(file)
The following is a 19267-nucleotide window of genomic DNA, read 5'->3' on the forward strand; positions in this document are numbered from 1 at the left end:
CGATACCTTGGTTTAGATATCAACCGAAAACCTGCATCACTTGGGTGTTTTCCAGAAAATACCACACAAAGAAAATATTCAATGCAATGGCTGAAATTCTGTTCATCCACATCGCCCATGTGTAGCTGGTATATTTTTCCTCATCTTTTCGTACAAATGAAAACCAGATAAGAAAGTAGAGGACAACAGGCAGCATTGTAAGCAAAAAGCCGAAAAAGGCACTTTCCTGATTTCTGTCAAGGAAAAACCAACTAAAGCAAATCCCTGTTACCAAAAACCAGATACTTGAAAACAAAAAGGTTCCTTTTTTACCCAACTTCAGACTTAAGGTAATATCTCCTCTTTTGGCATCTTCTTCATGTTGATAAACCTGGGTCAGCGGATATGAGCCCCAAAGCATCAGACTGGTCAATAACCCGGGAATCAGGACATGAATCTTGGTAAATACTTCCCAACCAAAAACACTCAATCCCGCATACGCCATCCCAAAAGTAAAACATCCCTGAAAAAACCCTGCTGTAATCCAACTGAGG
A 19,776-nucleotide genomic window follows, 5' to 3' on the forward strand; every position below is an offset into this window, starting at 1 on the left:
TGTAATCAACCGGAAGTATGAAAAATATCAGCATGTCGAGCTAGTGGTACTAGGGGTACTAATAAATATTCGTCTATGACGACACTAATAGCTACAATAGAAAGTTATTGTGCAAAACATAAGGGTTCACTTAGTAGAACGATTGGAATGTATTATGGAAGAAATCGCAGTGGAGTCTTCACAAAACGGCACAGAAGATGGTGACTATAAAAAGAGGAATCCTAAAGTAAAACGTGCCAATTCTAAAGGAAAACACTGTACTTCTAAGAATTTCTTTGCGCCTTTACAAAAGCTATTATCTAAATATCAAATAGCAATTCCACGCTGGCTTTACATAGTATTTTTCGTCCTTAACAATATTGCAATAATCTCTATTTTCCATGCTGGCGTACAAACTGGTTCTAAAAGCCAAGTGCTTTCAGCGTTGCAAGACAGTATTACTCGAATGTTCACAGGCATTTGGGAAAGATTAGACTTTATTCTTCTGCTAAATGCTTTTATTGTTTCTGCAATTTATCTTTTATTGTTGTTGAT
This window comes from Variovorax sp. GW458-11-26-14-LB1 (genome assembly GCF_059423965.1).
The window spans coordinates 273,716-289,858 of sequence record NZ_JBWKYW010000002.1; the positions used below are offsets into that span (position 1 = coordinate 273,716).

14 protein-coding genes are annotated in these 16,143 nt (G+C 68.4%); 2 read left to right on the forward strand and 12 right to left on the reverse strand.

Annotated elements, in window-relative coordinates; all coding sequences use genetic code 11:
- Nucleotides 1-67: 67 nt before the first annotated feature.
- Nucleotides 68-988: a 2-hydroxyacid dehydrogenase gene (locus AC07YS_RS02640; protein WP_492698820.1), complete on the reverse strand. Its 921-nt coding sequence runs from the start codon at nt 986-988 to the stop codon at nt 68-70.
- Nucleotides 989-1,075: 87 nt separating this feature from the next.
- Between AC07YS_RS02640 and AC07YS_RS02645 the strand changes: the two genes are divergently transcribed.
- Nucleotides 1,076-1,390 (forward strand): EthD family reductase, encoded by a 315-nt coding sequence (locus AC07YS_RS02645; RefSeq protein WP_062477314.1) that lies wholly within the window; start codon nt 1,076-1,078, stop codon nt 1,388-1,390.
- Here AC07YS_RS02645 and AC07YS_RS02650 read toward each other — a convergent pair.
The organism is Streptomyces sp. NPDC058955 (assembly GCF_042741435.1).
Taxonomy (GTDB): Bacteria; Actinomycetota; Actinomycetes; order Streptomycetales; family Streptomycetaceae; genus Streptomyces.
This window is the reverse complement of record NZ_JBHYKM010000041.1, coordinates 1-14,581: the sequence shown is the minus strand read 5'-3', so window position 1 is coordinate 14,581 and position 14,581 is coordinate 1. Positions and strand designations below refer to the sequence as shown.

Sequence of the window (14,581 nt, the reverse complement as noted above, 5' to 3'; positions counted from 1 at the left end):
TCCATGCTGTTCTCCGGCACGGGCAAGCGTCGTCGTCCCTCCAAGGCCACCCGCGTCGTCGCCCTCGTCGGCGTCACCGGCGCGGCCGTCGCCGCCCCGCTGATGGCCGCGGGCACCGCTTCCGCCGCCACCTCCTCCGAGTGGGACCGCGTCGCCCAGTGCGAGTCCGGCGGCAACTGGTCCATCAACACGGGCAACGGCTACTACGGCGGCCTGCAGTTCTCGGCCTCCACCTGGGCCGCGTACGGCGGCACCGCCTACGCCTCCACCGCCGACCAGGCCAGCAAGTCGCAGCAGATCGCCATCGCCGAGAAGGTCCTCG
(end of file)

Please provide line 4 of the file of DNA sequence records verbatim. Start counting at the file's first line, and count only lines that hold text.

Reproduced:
TGTAATCAACCGGAAGTATGAAAAATATCAGCATGTCGAGCTAGTGGTACTAGGGGTACTAATAAATATTCGTCTATGACGACACTAATAGCTACAATAGAAAGTTATTGTGCAAAACATAAGGGTTCACTTAGTAGAACGATTGGAATGTATTATGGAAGAAATCGCAGTGGAGTCTTCACAAAACGGCACAGAAGATGGTGACTATAAAAAGAGGAATCCTAAAGTAAAACGTGCCAATTCTAAAGGAAAACACTGTACTTCTAAGAATTTCTTTGCGCCTTTACAAAAGCTATTATCTAAATATCAAATAGCAATTCCACGCTGGCTTTACATAGTATTTTTCGTCCTTAACAATATTGCAATAATCTCTATTTTCCATGCTGGCGTACAAACTGGTTCTAAAAGCCAAGTGCTTTCAGCGTTGCAAGACAGTATTACTCGAATGTTCACAGGCATTTGGGAAAGATTAGACTTTATTCTTCTGCTAAATGCTTTTATTGTTTCTGCAATTTATCTTTTATTGTTGTTGAT